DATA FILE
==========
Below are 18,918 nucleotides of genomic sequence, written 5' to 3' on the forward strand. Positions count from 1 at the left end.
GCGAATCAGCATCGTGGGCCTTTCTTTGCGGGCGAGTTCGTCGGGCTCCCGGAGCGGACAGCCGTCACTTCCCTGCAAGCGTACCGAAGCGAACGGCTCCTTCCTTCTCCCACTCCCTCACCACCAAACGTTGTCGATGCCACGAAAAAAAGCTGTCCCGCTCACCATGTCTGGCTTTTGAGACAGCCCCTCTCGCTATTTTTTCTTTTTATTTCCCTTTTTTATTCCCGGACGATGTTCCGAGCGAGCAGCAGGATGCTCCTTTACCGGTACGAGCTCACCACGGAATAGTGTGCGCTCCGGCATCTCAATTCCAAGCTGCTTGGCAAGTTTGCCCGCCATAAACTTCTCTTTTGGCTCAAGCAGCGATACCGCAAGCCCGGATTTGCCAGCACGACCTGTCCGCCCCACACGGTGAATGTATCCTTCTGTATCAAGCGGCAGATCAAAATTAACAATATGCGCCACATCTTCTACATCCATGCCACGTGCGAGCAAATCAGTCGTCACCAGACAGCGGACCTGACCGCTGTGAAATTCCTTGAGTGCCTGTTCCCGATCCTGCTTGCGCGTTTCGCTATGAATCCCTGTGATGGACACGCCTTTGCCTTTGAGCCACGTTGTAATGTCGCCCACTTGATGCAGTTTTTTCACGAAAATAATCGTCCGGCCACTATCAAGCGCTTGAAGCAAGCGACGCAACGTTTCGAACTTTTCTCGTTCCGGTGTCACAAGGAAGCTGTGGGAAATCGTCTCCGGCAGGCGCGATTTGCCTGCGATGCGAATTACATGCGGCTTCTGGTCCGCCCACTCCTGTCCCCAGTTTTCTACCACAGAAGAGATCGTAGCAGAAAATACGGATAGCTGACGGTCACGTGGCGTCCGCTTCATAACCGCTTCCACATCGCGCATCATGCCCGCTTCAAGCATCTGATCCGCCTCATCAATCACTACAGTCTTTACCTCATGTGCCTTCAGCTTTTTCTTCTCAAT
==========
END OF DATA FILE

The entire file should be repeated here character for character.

Below are 18,918 nucleotides of genomic sequence, written 5' to 3' on the forward strand. Positions count from 1 at the left end.
GCGAATCAGCATCGTGGGCCTTTCTTTGCGGGCGAGTTCGTCGGGCTCCCGGAGCGGACAGCCGTCACTTCCCTGCAAGCGTACCGAAGCGAACGGCTCCTTCCTTCTCCCACTCCCTCACCACCAAACGTTGTCGATGCCACGAAAAAAAGCTGTCCCGCTCACCATGTCTGGCTTTTGAGACAGCCCCTCTCGCTATTTTTTCTTTTTATTTCCCTTTTTTATTCCCGGACGATGTTCCGAGCGAGCAGCAGGATGCTCCTTTACCGGTACGAGCTCACCACGGAATAGTGTGCGCTCCGGCATCTCAATTCCAAGCTGCTTGGCAAGTTTGCCCGCCATAAACTTCTCTTTTGGCTCAAGCAGCGATACCGCAAGCCCGGATTTGCCAGCACGACCTGTCCGCCCCACACGGTGAATGTATCCTTCTGTATCAAGCGGCAGATCAAAATTAACAATATGCGCCACATCTTCTACATCCATGCCACGTGCGAGCAAATCAGTCGTCACCAGACAGCGGACCTGACCGCTGTGAAATTCCTTGAGTGCCTGTTCCCGATCCTGCTTGCGCGTTTCGCTATGAATCCCTGTGATGGACACGCCTTTGCCTTTGAGCCACGTTGTAATGTCGCCCACTTGATGCAGTTTTTTCACGAAAATAATCGTCCGGCCACTATCAAGCGCTTGAAGCAAGCGACGCAACGTTTCGAACTTTTCTCGTTCCGGTGTCACAAGGAAGCTGTGGGAAATCGTCTCCGGCAGGCGCGATTTGCCTGCGATGCGAATTACATGCGGCTTCTGGTCCGCCCACTCCTGTCCCCAGTTTTCTACCACAGAAGAGATCGTAGCAGAAAATACGGATAGCTGACGGTCACGTGGCGTCCGCTTCATAACCGCTTCCACATCGCGCATCATGCCCGCTTCAAGCATCTGATCCGCCTCATCAATCACTACAGTCTTTACCTCATGTGCCTTCAGCTTTTTCTTCTCAAT